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Posted 02 November 2021 - 06:22 AM

Chiricahuas east of Tucson are worth a visit.  There is boondocking along Pinery Creek just south of the monument.  If you are lucky in the Chirachahuas, you might see coatis.

 

There is a really sweet camping site at the Verde River Sheep Bridge in the Tonto NF.  Long drive in (36 miles) and the last three miles are pretty rough, which is good as it limits use.   Bloody Basin Road, just south of Cordes Junction on I17.  Takes you through Aqua Fria NM.

 

if you are into funky old mining/now artists towns, both Jerome and Bisbee are worth it.  Bisbee is south of Tucson and on the border.  Copper mining.  Jerome is south of Flagstaff.  Silver mining.  I prefer the back road from Williams to Jerome which takes you up the old rail bed.  Most people drive up the paved road from Clarksdale. 

 

if you are into astronomy, there is Lowell Observatory in Flagstaff.  Lots of the boondocking sites closest to Flagstaff have been closed by the Forest Service in the last few years, but there are plenty of possibilities a little further out.  For museums, the Museum of Northern Arizona has a fine collection of native artifacts.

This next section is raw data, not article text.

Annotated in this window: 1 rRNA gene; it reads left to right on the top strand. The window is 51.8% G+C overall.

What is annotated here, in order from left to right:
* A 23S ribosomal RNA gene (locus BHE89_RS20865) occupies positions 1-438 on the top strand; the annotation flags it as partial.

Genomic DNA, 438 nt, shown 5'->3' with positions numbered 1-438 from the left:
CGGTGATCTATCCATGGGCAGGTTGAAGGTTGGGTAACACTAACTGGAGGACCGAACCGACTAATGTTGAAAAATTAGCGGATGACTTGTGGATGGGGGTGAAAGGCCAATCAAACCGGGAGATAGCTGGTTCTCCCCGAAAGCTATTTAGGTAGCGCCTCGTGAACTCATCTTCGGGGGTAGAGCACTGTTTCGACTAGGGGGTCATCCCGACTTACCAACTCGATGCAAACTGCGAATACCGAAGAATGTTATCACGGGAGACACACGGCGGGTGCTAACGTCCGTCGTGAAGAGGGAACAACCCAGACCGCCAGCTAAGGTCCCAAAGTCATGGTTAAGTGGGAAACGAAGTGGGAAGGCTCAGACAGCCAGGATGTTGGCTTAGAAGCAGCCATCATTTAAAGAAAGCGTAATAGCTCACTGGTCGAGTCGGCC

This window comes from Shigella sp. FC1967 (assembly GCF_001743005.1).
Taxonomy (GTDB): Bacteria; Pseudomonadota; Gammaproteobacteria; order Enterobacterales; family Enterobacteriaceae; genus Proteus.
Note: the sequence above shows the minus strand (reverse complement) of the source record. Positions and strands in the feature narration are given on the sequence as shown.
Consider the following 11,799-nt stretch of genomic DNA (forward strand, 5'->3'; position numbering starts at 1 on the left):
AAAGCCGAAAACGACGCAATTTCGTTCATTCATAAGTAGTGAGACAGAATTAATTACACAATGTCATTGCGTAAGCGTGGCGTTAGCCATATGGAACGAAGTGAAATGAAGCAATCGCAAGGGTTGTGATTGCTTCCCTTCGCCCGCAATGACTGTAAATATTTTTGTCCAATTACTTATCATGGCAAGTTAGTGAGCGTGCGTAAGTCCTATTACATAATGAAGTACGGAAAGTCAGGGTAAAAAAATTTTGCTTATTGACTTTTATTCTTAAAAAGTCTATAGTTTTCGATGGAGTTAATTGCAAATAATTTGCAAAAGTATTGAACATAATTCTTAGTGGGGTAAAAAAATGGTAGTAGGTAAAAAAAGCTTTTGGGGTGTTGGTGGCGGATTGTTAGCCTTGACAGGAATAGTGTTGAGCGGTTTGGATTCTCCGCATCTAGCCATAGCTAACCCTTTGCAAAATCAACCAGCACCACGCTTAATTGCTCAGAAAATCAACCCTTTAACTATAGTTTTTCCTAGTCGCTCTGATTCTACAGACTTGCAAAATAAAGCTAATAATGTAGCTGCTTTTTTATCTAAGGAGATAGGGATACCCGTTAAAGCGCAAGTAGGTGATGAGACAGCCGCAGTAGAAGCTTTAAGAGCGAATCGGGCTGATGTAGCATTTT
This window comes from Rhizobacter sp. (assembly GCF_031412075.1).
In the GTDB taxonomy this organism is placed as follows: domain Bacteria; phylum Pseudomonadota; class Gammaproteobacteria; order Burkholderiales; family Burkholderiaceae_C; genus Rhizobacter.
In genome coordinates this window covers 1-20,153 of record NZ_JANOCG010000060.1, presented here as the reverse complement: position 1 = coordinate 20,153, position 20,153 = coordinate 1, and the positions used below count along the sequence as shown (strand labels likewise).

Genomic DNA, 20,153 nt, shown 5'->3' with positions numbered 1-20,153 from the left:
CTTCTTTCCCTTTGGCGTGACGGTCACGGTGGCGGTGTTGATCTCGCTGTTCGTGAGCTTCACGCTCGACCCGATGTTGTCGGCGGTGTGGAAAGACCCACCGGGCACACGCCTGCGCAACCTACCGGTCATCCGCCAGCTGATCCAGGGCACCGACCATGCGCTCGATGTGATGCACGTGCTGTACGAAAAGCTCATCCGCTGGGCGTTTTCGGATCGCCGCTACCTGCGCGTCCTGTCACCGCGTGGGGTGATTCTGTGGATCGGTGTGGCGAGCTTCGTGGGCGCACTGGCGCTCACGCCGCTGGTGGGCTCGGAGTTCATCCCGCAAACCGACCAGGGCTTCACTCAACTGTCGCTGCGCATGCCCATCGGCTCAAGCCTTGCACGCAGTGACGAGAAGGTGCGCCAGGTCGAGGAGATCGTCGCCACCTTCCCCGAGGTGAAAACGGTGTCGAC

On 180 between Valle and Flagstaff, there is Red Mountain.  Geologically interesting as it is a volcanic cinder cone with one side sheared off.  Short hike in.

 

East of Flagstaff is Wupatki/Sunset Crater.  Wupatki has a host of native ruins, while Sunset Crater has a host of volcanic features to explore. Also Walnut Canyon for Native ruins. 
 

The rim drive along the Mogollon Rim east of Clints Well offers nice views.  You can camp along the rim.


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#10 ski3pin

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Posted 02 November 2021 - 02:31 PM